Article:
New Delhi, Sep 6 (UNI) The widespread belief among Westerners that India is a male chauvinistic society is confirmed by an ASSOCHAM Social Foundation survey released here which shows that just four per cent working fathers spare time to help out their children with studies and upbringing.
Most of this work is thus done by mothers, who are often compelled to send their children to play schools and tuition centres.
The excuses--or maybe the reality-- that the fathers offer are excessive involvement in their jobs or perhaps poor understanding of the homework of children.
There is a well known saying that someones loss is someones gain.
The real beneficiaries are play schools and tuition centres, who mint money by the day.
The survey, titled: 'Plight of Modern Father towards their Children' involved 4,700 working parents in all metros and other places. These included Lucknow, Chandigarh, Pune, Bangalore, Ahmedabad, Udaipur, Shimla, Dehradun, Indore, Patna, Cochin, and Chennai.
As many as 96 per cent fathers blamed the current job pressures in a competitive environment for not being able to find time for their wards.
As many as seven per cent fathers said they help their children occasionally.
Just 24 per cent of respondents said they help their children only if their children ask for it while 65 per cent said that they never help with their children with their homework.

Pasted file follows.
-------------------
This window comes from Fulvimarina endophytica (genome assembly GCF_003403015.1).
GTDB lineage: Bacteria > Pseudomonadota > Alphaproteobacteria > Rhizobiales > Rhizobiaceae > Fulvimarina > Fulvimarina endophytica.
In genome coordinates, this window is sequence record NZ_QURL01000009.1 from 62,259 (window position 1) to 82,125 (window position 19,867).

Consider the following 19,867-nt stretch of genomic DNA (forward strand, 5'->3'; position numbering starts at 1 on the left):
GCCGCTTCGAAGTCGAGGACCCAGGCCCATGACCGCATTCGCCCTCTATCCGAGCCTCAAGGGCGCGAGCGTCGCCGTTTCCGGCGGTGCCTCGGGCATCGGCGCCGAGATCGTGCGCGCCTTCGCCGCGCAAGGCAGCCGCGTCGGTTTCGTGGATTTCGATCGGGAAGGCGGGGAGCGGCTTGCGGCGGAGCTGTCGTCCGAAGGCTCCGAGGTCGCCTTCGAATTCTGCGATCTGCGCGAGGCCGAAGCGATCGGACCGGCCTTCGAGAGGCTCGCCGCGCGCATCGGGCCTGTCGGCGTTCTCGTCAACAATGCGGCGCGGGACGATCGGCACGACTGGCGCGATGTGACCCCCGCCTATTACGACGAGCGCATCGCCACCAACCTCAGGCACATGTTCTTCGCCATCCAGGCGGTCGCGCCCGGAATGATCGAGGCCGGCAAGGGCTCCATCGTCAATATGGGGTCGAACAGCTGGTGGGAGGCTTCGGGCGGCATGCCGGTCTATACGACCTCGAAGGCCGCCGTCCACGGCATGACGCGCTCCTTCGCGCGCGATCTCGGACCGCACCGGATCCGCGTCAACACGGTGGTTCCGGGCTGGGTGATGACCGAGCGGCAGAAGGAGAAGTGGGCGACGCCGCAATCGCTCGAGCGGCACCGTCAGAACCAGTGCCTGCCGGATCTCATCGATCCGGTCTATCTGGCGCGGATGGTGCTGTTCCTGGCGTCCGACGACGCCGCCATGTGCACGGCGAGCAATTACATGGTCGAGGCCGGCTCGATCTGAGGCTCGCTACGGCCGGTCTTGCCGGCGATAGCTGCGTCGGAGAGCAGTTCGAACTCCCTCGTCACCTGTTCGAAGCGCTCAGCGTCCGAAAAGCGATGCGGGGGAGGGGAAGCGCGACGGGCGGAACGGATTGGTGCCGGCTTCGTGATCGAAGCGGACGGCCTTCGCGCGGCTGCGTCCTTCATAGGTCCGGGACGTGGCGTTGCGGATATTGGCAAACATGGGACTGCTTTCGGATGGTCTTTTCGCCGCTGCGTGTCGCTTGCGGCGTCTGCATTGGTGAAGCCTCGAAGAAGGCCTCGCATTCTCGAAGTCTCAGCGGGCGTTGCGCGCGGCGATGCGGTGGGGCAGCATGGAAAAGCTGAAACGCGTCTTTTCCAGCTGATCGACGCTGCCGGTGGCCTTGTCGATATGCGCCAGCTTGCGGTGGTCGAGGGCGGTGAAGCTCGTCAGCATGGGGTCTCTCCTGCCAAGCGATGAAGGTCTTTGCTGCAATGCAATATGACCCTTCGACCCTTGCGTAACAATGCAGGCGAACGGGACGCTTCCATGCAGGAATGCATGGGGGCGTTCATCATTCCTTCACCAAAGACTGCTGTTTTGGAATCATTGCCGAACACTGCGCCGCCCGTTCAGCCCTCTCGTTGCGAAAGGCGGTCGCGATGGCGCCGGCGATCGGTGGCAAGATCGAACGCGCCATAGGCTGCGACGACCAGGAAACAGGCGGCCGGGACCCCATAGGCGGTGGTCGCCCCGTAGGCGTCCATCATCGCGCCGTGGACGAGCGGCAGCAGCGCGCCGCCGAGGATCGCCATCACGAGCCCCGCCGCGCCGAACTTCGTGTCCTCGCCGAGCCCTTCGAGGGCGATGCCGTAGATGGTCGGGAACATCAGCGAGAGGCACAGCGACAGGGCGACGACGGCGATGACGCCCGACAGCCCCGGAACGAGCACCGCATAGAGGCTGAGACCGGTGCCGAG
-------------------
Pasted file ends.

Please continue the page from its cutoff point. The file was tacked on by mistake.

On the other side, 65 per cent working mother are more likely than male respondents to help their children with homework most of the time.
Although there is no gender difference when looking at those working full time mother (22 per cent), working part-time (32 per cent) or women at home (46 per cent), women are more likely than men to help their child with homework.
The 59 per cent parents indicated that they are not confident of helping their child with homework because of ''different teaching methods these days'', while 21 per cent reasoned out that they ''don't understand the work their child does''.
The survey said working mothers are most likely to do school projects with their children (83 per cent) with slightly fewer respondents indicating that they play sport (20 per cent), make things (79 per cent) or read with their children (79 per cent).
However, male parents are more likely than their spouses to help with sports, while the opposite applied to cooking and drawing or painting.
Surprisingly , the survey findings show that fathers can be a positive force in their children's education, and when they do get involved, their children can do better at school.
UNI MP AK RK1428